Two House Democrats sent letters Monday to a dozen television broadcasters suggesting that they stop airing Fox News, Newsmax, and One America News Network, a move which a Republican commissioner on the FCC called a “chilling transgression” aimed at deplatforming the conservative networks.
“Are you planning to continue carrying Fox News, OANN, and Newsmax on your platform both now and beyond the renewal date?” California Reps. Anna G. Eshoo and Jerry McNerney wrote in a letter to the companies.
“If so, why?” they asked.
The letters were sent to AT&T, Verizon, Roku, Amazon, Apple, Comcast, Charter, Dish, Cox, Altice, Alphabet, and Hulu.
Eshoo and McNerney asked the companies what steps they took after the 2020 presidential election “to monitor, respond to, and reduce the spread of disinformation, including encouragement or incitement of violence by channels your company disseminates to millions of Americans?”
The lawmakers blamed the three conservative outlets for spreading disinformation about voter fraud that led to the attack on the U.S. Capitol building on Jan. 6.
They asserted that the cable and streaming companies “have done nothing in response to the misinformation aired by these outlets.”
Brendan Carr, a Trump-appointed commissioner on the Federal Communications Commission, called the letter a “chilling transgression” against the networks aimed at stifling editorial decisions and political speech.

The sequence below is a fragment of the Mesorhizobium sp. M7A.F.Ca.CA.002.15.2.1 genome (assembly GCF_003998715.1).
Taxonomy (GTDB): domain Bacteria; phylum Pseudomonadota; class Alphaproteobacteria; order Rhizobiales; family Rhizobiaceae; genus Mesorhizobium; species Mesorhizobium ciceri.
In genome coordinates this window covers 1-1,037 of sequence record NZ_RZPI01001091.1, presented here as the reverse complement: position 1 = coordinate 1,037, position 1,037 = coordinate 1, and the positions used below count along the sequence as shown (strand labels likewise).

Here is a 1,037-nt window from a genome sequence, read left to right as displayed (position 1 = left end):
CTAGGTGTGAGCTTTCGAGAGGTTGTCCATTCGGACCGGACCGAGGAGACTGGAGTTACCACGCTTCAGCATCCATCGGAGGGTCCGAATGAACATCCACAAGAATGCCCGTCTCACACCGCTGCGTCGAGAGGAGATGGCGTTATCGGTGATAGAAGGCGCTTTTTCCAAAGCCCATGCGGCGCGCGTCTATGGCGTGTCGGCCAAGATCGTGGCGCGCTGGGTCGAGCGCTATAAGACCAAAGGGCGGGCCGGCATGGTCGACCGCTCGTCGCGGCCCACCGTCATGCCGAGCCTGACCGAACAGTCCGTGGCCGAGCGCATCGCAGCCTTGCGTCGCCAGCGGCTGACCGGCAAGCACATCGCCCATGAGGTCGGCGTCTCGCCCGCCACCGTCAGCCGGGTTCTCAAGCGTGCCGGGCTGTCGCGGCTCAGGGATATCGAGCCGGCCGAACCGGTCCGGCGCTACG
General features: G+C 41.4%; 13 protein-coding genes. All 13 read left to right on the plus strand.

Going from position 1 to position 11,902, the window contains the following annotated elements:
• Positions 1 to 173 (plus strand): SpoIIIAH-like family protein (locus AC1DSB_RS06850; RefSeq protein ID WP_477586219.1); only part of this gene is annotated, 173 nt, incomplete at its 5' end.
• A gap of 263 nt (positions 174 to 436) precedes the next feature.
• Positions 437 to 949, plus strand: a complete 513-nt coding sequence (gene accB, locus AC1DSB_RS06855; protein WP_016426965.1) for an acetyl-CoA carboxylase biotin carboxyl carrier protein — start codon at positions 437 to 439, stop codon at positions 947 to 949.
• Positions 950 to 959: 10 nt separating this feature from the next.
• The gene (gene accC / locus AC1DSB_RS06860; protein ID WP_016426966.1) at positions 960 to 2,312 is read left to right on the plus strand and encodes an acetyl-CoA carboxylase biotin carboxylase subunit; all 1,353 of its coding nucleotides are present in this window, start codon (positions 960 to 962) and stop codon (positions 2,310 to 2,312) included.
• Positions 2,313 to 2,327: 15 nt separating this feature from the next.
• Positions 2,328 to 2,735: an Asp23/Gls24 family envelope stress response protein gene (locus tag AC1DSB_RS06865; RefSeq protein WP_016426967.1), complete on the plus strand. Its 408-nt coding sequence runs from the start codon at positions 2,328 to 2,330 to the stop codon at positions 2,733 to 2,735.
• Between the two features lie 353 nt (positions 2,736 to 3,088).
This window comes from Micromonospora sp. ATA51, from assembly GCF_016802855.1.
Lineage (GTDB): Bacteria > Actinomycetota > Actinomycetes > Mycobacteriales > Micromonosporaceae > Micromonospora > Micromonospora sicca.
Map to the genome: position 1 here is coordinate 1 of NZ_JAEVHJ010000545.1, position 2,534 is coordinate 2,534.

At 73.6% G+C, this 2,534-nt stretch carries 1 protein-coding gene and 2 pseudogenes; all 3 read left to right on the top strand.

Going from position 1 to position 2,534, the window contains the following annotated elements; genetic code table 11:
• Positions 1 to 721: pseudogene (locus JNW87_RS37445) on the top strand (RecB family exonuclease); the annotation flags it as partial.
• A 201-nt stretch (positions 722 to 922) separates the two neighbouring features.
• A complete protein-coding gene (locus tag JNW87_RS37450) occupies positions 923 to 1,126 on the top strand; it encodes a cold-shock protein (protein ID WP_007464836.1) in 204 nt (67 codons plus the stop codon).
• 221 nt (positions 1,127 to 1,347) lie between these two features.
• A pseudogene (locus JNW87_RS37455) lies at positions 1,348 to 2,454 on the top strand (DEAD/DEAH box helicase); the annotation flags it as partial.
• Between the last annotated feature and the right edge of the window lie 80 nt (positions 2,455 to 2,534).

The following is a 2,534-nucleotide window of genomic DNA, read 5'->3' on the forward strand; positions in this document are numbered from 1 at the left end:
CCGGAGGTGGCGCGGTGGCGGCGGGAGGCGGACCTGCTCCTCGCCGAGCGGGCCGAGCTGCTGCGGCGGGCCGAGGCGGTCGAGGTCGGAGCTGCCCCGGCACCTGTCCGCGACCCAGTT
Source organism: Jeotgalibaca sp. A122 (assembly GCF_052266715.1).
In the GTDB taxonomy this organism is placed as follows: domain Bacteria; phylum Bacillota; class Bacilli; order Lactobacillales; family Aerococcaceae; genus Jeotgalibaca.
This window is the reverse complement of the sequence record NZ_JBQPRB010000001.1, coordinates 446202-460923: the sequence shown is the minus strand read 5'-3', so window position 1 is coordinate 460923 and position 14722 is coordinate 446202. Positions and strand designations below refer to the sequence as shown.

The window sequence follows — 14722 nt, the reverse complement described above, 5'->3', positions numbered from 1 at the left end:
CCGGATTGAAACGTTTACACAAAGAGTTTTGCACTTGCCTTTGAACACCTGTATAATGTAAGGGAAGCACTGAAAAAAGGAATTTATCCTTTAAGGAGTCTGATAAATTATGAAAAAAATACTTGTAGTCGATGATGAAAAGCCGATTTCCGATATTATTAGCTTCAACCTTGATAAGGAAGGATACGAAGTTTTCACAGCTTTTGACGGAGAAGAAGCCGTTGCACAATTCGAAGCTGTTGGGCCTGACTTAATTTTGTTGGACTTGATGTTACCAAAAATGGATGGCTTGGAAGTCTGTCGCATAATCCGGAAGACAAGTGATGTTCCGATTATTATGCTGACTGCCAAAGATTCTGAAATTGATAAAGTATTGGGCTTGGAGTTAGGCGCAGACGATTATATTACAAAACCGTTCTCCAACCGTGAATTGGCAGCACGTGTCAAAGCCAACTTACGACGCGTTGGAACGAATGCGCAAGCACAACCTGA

“I call on my FCC colleagues to join me in publicly denouncing this attempt to stifle political speech and independent news judgment,” Carr said in a statement on Twitter.
“The Democrats are sending a message that is as clear as it is troubling — these regulated entities will pay a price if the targeted newsrooms do not conform to Democrats’ preferred political narratives.”
Eshoo and McNerney sit on the House Committee on Energy & Commerce, which will hold a hearing on Wednesday entitled “Fanning the Flames: Disinformation and Extremism in the Media.”
“Some broadcasters’ and cable networks’ increasing reliance on conspiracy theories and misleading or patently false information raises questions about their devotion to journalistic integrity,” Democrats on the committee wrote of the hearing.
“We look forward to hearing from media experts about what is being done and what more can be done to address this growing problem moving forward.”
Momentum has been building since the election to deplatform various conservative media companies and conservative personalities. The most prominent example is Twitter and Facebook’s banning of President Donald Trump following the Capitol riots.
Three other Big Tech firms, Apple, Google and Amazon, all cut access after the riots to Parler, the social media platform popular with conservatives.
The companies alleged that conservatives had used Parler to spread election-related disinformation and to organize the assault on the Capitol, though Facebook was mentioned far more often in charging documents against rioters who have been arrested so far.
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